Decline Continues in Czech Republic’s Gas Consumption

The Czech Republic’s gas consumption continues to fall. In the first quarter of this year, consumers used 2.42 billion cubic meters of gas, 4.3 per cent less than during the same period last year. The main factor driving this decrease is the warmer weather, as consumption would slightly increase when adjusted for temperature effects. Notably, both gas imports and exports are also declining. The Energy Regulatory Office (ERÚ) announced this data.

In a year-on-year comparison, gas consumption has fallen for the eleventh quarter. “The further reduction in natural gas consumption was mainly due to high outdoor temperatures, which were 3.6 degrees above the long-term temperature normal in the first quarter. After adjusting for temperature effects, gas consumption in the first quarter actually increased, year-on-year, by half a per cent,” said ERÚ Council Chairman Stanislav Trávníček.

Outdoor temperatures also significantly impacted natural gas consumption monthly. While consumption in the colder month of January was 17.9 per cent higher than last year, it fell by 17.8 and 14.9 per cent, respectively, in the warmer months of February and March.

With the decline in consumption, gas supplies to the domestic gas system have also decreased. They fell by 20.7 per cent in the first three quarters to 1.36 billion cubic meters. The export of gas abroad, which amounted to only 21 million cubic meters, fell by a whopping 95.3 per cent year-on-year. According to the office, this illustrates the drop in the volume of international gas transport across Czech territory.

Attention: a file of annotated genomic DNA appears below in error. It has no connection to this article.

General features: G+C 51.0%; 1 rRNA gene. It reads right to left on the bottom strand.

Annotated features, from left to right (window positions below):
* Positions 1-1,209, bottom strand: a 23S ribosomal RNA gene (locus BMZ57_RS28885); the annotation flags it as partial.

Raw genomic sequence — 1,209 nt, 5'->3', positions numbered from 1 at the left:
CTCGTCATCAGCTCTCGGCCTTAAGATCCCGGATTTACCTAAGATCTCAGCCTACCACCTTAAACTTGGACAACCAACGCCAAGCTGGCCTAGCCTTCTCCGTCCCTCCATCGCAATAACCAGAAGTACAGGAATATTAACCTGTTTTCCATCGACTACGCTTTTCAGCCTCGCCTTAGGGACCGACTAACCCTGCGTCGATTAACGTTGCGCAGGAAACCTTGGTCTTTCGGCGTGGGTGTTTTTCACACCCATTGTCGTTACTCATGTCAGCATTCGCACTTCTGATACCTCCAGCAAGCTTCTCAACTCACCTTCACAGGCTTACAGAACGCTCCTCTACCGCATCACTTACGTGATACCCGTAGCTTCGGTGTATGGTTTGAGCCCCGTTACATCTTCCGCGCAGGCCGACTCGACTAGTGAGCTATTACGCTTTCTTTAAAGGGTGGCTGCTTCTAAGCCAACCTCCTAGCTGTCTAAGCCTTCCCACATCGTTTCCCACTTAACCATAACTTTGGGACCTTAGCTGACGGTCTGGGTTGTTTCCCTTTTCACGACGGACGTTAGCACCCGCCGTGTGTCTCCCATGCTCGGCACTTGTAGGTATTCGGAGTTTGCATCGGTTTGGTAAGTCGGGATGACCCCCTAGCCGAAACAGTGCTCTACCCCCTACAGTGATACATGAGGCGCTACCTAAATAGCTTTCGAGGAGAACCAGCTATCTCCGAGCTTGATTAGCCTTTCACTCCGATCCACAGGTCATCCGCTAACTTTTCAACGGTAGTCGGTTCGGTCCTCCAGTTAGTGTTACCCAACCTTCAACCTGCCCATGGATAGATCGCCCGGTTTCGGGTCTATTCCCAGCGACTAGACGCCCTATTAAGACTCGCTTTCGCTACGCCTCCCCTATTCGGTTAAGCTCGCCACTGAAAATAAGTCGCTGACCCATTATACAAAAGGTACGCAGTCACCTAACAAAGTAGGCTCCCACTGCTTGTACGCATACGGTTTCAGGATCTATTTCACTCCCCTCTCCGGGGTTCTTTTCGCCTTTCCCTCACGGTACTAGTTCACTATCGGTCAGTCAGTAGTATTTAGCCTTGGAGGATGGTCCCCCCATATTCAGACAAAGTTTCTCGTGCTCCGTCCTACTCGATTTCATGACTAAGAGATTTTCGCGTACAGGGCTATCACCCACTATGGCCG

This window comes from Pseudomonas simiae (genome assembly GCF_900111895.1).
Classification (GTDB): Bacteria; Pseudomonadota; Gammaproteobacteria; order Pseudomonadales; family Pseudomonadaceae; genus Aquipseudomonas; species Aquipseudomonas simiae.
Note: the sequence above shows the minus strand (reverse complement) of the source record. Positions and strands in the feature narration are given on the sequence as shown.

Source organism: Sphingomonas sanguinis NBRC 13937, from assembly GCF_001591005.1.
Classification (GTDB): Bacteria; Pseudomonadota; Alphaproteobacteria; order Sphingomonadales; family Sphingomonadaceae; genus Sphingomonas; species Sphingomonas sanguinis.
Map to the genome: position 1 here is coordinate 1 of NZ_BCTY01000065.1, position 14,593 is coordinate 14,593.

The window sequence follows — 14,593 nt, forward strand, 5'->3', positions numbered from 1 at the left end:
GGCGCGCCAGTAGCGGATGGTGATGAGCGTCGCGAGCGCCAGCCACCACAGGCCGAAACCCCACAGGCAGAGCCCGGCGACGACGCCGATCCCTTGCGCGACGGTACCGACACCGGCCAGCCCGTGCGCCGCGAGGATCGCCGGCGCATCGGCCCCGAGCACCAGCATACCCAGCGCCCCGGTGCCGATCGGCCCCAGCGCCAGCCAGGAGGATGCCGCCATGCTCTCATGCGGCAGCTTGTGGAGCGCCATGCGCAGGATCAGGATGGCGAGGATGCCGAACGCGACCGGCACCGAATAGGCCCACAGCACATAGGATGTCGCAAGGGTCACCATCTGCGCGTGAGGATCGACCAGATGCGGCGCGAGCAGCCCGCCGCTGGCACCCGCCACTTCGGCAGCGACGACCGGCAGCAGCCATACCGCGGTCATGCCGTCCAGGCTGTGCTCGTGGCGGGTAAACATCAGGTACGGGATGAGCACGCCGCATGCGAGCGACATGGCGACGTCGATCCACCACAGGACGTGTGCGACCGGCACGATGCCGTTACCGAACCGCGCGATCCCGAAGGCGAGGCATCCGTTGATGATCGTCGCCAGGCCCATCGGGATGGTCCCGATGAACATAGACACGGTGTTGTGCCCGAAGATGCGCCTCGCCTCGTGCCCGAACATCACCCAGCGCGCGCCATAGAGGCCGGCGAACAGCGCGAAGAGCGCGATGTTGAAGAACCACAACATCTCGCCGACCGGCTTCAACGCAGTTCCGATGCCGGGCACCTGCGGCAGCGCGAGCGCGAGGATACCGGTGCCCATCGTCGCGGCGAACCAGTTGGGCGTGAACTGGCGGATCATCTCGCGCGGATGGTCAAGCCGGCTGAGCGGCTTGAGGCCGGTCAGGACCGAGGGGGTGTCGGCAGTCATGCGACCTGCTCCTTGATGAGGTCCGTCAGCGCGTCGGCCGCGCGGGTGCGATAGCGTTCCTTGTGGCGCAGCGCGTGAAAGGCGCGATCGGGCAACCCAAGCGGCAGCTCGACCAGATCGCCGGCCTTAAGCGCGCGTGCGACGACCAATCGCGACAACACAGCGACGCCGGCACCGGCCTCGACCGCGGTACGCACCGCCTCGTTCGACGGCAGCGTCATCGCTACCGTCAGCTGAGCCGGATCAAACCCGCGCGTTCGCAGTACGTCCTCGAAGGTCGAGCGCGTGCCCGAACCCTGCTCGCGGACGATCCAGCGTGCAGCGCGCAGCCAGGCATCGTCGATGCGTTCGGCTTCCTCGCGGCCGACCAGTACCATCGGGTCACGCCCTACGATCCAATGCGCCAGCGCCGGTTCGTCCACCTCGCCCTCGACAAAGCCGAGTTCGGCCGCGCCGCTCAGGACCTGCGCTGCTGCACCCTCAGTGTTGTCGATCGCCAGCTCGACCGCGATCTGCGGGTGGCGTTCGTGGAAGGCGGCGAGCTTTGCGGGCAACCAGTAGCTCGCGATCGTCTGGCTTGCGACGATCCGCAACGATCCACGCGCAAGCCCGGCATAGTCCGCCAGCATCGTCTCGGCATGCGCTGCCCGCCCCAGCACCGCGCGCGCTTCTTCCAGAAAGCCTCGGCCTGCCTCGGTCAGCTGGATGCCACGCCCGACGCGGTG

At the end of the first quarter, more than two billion cubic meters of gas were in domestic gas storage facilities. At the end of winter, the storage tanks were filled to 57.5 per cent, according to the office. Gas consumption in the Czech Republic fell due to warm weather and consumer savings throughout last year. Last year’s total consumption was the lowest since 1992, with Czechs consuming 6.76 billion cubic meters of gas, 10.4 per cent less year-on-year.